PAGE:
Germany apart, the crisis could make it more difficult to make the case for introducing a carbon tax outside sectors not covered by the ETS. From a macroeconomic standpoint, the only positive shock European economies are seeing at present is lower energy prices, which will bolster households' purchasing power. As well as being politically sensitive, a carbon tax now would deprive the eurozone economy of the only supportive development, which could lead to a slower economic recovery.

Public And Private Sector Finances Will Prioritize The Fight Against COVID-19

Aside from policy, the widespread fiscal support measures unveiled during these past weeks show that countries are mobilizing all of their fiscal space to fight the spread of COVID-19 and limit the ensuing economic damage (see "Europe Braces For A Deeper Recession In 2020," April 20, 2020). As a result, we believe EU countries will have higher government debt after the crisis and possibly less scope for investing in projects to green their economy, especially in countries in which fiscal space is already limited. We also expect EU countries to tap the balance-sheet space and social and environmental mandates of supranational institutions, such as the European Investment Bank or the Council of Europe Development Bank to help fight the pandemic while pursuing environmental objectives.

In the aftermath of the crisis, policymakers are likely to be more focused on how to help firms and consumers bounce back from the crisis rather than long-term issues such as climate change. However, despite demands from industries to delay implementing new policies that would potentially impose additional cost on industries that have yet to recover (such as the car and aviation industries) there are no indications that this is happening.

Nonetheless, companies that survive the crisis will be hurt financially as a result of disruption to their activity. This is especially true of high-polluting sectors, such as transportation. As a result, they are potentially likely to have fewer funds available to invest in environmental improvement in the absence of policy support.

Automotives Might Push Back Some Environmental Standards

The automotive sector has been severely affected by lockdowns that have reduced vehicle usage as well as people's ability to buy new cars (see "COVID-19 Will Batter Global Auto Sales And Credit Quality," March 23, 2020). Already, the European Automobile Manufacturers' Association (ACEA), European Association of Automotive Suppliers (CLEPA), European Tyre & Rubber Manufacturers Association (ETRMA), and European Council for Motor Trades and Repairs (CERCA) have signed an open letter to the president of the European Commission asking for a delay to climate-change mitigation and protection of the environment laws due to COVID-19. Given that the automotive sector is one of the most important in the EU, employing around 14 million people, these industry bodies might have some leverage. Passenger cars and vans account for around 14.5% of total EU emissions of CO2. Thus, delays in the implementation of the law would likely put countries' environmental targets at risk. The environmental objectives for the automotive sector were meant to lead to a 23% reduction of greenhouse gas (GHG) emissions from road transport in 2030 compared to 2005. This was also meant to support the EU member states in meeting their national targets under the Effort Sharing Regulation.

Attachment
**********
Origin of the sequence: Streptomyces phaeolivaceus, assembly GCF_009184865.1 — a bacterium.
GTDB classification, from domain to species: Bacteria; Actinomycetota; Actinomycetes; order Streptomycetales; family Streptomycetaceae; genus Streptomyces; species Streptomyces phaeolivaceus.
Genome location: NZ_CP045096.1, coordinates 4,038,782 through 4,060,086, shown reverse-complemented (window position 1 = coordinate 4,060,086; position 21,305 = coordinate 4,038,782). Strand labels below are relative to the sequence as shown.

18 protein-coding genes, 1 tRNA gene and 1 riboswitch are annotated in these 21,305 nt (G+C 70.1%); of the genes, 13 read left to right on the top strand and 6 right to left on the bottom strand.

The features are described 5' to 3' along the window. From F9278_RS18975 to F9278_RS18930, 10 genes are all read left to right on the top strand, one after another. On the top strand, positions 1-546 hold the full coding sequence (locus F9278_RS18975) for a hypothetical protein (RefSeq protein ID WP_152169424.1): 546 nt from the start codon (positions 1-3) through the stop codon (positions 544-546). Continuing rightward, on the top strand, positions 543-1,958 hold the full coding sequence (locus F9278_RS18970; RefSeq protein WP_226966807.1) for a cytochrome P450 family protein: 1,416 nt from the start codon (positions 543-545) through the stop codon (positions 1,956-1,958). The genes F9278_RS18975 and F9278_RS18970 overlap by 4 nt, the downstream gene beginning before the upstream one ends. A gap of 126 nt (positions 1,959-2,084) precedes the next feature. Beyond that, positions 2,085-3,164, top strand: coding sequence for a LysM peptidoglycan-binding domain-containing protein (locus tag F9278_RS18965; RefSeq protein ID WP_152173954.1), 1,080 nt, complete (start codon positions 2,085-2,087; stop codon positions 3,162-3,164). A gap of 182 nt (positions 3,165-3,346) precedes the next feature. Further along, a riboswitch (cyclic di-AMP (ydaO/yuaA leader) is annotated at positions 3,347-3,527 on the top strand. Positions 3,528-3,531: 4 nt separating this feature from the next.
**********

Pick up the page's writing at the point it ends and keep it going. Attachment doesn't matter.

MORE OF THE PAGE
Aviation Has Limited Potential To Offset Emissions

The aviation sector is one of the hardest hit by the COVID-19 crisis (see: "Credit FAQ: Airlines And Airports Worldwide Confront An Unprecedented Plunge In Traffic And An Uncertain Recovery," April 6, 2020). The COVID-19 pandemic has dramatically reduced flights worldwide, down by more than 70% globally, according to flightradar24 (see chart 3). This means that airlines face major financial problems and many players risk going bust without government bailouts.

Chart 3

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The global aviation industry produces around 2% of CO2 emissions. In order to decrease and/or offset these emissions, the International Civil Aviation Organization (ICAO) set up the Carbon Offsetting and Reduction Scheme for International Aviation (CORSIA). This aims to help offset CO2 emissions from international aviation above a predefined baseline. That ICAO is targeting only emissions growth (and not reductions) highlights the limitations of technological and operational improvements and sustainable aviation fuels available to address aviation emissions. The baseline is defined as the average of CO2 emissions from international aviation for the years 2019 and 2020. Due to the pandemic, emissions for 2020 will be much lower than usual, which will consequently lower the baseline average. However, the airline trade group the International Air Transport Association (IATA), has also asked ICAO to review the CORSIA baseline using only 2019 emissions, which would bring compliance obligations closer to original expectations and prevent an undue economic burden on airline operators, which have already suffered heavy losses due to the crisis. It is also possible that countries could also pull out of the CORSIA program entirely, which would reduce its overall scope.